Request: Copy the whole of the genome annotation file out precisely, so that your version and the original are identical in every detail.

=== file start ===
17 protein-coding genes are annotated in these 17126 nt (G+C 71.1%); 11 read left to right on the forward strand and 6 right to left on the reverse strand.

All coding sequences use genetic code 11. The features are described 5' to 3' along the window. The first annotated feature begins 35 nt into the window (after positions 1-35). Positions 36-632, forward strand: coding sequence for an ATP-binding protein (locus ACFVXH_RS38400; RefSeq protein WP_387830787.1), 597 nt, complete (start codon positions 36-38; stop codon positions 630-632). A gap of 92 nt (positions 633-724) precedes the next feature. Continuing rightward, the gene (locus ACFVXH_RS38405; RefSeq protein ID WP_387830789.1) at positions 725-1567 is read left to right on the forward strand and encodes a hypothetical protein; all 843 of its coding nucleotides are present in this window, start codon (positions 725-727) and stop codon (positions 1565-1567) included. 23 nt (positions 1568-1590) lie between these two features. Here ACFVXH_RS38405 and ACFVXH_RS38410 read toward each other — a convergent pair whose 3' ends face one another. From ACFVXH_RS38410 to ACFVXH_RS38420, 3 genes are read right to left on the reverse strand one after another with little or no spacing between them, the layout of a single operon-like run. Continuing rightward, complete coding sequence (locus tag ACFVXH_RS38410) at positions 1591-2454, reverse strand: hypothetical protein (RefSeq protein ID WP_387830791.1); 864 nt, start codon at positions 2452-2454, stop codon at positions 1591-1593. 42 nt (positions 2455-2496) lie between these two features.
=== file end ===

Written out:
17 protein-coding genes are annotated in these 17126 nt (G+C 71.1%); 11 read left to right on the forward strand and 6 right to left on the reverse strand.

All coding sequences use genetic code 11. The features are described 5' to 3' along the window. The first annotated feature begins 35 nt into the window (after positions 1-35). Positions 36-632, forward strand: coding sequence for an ATP-binding protein (locus ACFVXH_RS38400; RefSeq protein WP_387830787.1), 597 nt, complete (start codon positions 36-38; stop codon positions 630-632). A gap of 92 nt (positions 633-724) precedes the next feature. Continuing rightward, the gene (locus ACFVXH_RS38405; RefSeq protein ID WP_387830789.1) at positions 725-1567 is read left to right on the forward strand and encodes a hypothetical protein; all 843 of its coding nucleotides are present in this window, start codon (positions 725-727) and stop codon (positions 1565-1567) included. 23 nt (positions 1568-1590) lie between these two features. Here ACFVXH_RS38405 and ACFVXH_RS38410 read toward each other — a convergent pair whose 3' ends face one another. From ACFVXH_RS38410 to ACFVXH_RS38420, 3 genes are read right to left on the reverse strand one after another with little or no spacing between them, the layout of a single operon-like run. Continuing rightward, complete coding sequence (locus tag ACFVXH_RS38410) at positions 1591-2454, reverse strand: hypothetical protein (RefSeq protein ID WP_387830791.1); 864 nt, start codon at positions 2452-2454, stop codon at positions 1591-1593. 42 nt (positions 2455-2496) lie between these two features.